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Versions: 00 01 02 03 04 05 06 07 08 09 10 11 12 RFC 5286

Network Working Group                                      A. Atlas, Ed.
Internet-Draft                                       Avici Systems, Inc.
Expires: July 22, 2005                                  January 21, 2005


     Basic Specification for IP Fast-Reroute: Loop-free Alternates
                  draft-ietf-rtgwg-ipfrr-spec-base-02

Status of this Memo

   This document is an Internet-Draft and is subject to all provisions
   of section 3 of RFC 3667.  By submitting this Internet-Draft, each
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   which he or she become aware will be disclosed, in accordance with
   RFC 3668.

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Copyright Notice

   Copyright (C) The Internet Society (2005).

Abstract

   This document describes the use of loop-free alternates to provide
   local protection for IP unicast and/or LDP traffic in the event of a
   single failure, whether link, node or shared risk link group (SRLG).
   The goal of this technology is to reduce the micro-looping that and
   packet loss that happens while routers converge after a topology
   change due to a failure.  When a topology change occurs, a router S
   determines for each prefix an alternate next-hop which can be used if
   the primary next-hop fails.  An acceptable alternate next-hop must be



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   a loop-free alternate, which goes to a neighbor whose shortest path
   to the prefix does not go back through the router S.

Table of Contents

   1.  Introduction . . . . . . . . . . . . . . . . . . . . . . . . .  3
     1.1   Failure Scenarios  . . . . . . . . . . . . . . . . . . . .  4
   2.  Alternate Next-Hop Calculation . . . . . . . . . . . . . . . .  6
     2.1   Basic Loop-free Condition  . . . . . . . . . . . . . . . .  7
     2.2   Node-Protecting Alternate Next-Hops  . . . . . . . . . . .  7
     2.3   Broadcast and NBMA Links . . . . . . . . . . . . . . . . .  7
     2.4   Interactions with ISIS Overload, RFC 3137 and Costed
           Out Links  . . . . . . . . . . . . . . . . . . . . . . . .  8
     2.5   Selection Procedure  . . . . . . . . . . . . . . . . . . .  9
   3.  Using an Alternate . . . . . . . . . . . . . . . . . . . . . . 10
     3.1   Terminating Use of Alternate . . . . . . . . . . . . . . . 10
   4.  Requirements on LDP Mode . . . . . . . . . . . . . . . . . . . 12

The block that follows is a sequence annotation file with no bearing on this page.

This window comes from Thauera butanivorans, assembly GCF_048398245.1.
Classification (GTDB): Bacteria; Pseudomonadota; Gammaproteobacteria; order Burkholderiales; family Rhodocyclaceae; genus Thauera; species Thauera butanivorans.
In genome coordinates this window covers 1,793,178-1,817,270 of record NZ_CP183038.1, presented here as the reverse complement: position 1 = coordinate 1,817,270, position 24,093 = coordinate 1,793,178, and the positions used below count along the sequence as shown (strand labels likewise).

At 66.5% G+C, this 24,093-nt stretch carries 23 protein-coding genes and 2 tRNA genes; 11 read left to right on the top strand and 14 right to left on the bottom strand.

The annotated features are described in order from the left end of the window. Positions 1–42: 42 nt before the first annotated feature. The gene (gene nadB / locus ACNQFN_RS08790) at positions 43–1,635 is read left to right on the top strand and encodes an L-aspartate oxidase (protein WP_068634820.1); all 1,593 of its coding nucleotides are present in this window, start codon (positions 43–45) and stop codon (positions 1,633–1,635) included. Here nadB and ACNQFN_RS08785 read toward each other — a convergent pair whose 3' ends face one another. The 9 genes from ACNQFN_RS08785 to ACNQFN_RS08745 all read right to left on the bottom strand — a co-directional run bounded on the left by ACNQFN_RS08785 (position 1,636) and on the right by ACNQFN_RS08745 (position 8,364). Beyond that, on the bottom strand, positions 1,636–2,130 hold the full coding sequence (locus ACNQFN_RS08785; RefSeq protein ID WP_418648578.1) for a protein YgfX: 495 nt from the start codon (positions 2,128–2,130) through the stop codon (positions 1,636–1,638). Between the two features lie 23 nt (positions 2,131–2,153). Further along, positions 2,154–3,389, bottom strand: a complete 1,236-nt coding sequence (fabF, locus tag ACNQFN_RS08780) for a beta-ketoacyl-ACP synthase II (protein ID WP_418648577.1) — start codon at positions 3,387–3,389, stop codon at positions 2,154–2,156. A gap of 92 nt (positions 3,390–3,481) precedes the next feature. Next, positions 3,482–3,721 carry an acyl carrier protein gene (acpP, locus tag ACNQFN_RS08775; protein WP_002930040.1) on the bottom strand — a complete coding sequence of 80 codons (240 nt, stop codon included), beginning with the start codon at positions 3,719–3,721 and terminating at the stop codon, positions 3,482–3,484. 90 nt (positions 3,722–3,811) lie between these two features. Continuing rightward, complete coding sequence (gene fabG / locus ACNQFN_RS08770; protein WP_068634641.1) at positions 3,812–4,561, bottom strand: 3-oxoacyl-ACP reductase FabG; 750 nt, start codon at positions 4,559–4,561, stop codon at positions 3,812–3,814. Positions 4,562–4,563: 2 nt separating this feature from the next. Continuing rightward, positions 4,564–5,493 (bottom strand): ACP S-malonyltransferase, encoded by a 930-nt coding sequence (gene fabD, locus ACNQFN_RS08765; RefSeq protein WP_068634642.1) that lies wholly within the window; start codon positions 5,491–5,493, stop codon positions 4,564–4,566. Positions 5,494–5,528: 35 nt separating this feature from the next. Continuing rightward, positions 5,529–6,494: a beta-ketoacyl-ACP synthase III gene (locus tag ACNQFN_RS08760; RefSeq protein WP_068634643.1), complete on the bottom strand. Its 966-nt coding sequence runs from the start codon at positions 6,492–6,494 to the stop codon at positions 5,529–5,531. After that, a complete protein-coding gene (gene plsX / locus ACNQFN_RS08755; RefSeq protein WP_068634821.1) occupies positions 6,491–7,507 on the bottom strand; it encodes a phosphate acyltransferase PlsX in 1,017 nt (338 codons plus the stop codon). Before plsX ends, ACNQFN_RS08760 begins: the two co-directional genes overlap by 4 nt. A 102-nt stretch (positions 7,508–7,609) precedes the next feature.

5.  Routing Aspects  . . . . . . . . . . . . . . . . . . . . . . . 12
     5.1   Multi-Homed Prefixes . . . . . . . . . . . . . . . . . . . 12
     5.2   OSPF External Routing  . . . . . . . . . . . . . . . . . . 13
     5.3   OSPF Virtual Links . . . . . . . . . . . . . . . . . . . . 14
     5.4   BGP Next-Hop Synchronization . . . . . . . . . . . . . . . 14
     5.5   Multicast Considerations . . . . . . . . . . . . . . . . . 14
   6.  Security Considerations  . . . . . . . . . . . . . . . . . . . 14
   7.  References . . . . . . . . . . . . . . . . . . . . . . . . . . 15
       Authors' Addresses . . . . . . . . . . . . . . . . . . . . . . 15
       Intellectual Property and Copyright Statements . . . . . . . . 17
























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1.  Introduction

   Applications for interactive multimedia services such as VoIP and
   pseudo-wires can be very sensitive to traffic loss, such as occurs
   when a link or router in the network fails.  A router's convergence
   time is generally on the order of seconds; the application traffic
   may be sensitive to losses greater than 10s of milliseconds.

   As discussed in [FRAMEWORK], minimizing traffic loss requires a
   mechanism for the router adjacent to a failure to rapidly invoke a
   repair path, which is minimally affected by any subsequent
   re-convergence.  This specification describes such a mechanism which
   allows a router whose local link has failed to forward traffic to a
   pre-computed alternate until the router installs the new primary
   next-hops based upon the changed network topology.  The terminology